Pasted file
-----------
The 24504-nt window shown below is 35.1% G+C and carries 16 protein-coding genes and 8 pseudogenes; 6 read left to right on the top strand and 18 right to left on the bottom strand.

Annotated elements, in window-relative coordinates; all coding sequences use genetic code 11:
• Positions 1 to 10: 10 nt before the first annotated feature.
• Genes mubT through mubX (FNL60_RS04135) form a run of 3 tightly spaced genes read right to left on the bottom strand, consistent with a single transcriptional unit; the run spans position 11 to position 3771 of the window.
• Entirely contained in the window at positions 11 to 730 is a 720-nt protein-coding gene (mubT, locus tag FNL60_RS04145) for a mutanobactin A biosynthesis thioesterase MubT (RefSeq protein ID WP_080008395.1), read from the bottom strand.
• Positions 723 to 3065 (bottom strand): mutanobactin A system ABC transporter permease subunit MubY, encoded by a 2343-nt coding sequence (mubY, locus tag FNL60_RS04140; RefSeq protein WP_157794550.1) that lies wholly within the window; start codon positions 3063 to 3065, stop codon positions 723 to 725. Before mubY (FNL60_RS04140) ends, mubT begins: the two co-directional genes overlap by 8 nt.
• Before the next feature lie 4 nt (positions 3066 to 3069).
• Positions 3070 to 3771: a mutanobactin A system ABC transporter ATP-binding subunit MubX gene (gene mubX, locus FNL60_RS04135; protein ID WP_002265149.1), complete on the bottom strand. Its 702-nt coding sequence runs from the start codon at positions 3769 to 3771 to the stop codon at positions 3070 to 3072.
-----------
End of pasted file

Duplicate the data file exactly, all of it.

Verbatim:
The 24504-nt window shown below is 35.1% G+C and carries 16 protein-coding genes and 8 pseudogenes; 6 read left to right on the top strand and 18 right to left on the bottom strand.

Annotated elements, in window-relative coordinates; all coding sequences use genetic code 11:
• Positions 1 to 10: 10 nt before the first annotated feature.
• Genes mubT through mubX (FNL60_RS04135) form a run of 3 tightly spaced genes read right to left on the bottom strand, consistent with a single transcriptional unit; the run spans position 11 to position 3771 of the window.
• Entirely contained in the window at positions 11 to 730 is a 720-nt protein-coding gene (mubT, locus tag FNL60_RS04145) for a mutanobactin A biosynthesis thioesterase MubT (RefSeq protein ID WP_080008395.1), read from the bottom strand.
• Positions 723 to 3065 (bottom strand): mutanobactin A system ABC transporter permease subunit MubY, encoded by a 2343-nt coding sequence (mubY, locus tag FNL60_RS04140; RefSeq protein WP_157794550.1) that lies wholly within the window; start codon positions 3063 to 3065, stop codon positions 723 to 725. Before mubY (FNL60_RS04140) ends, mubT begins: the two co-directional genes overlap by 8 nt.
• Before the next feature lie 4 nt (positions 3066 to 3069).
• Positions 3070 to 3771: a mutanobactin A system ABC transporter ATP-binding subunit MubX gene (gene mubX, locus FNL60_RS04135; protein ID WP_002265149.1), complete on the bottom strand. Its 702-nt coding sequence runs from the start codon at positions 3769 to 3771 to the stop codon at positions 3070 to 3072.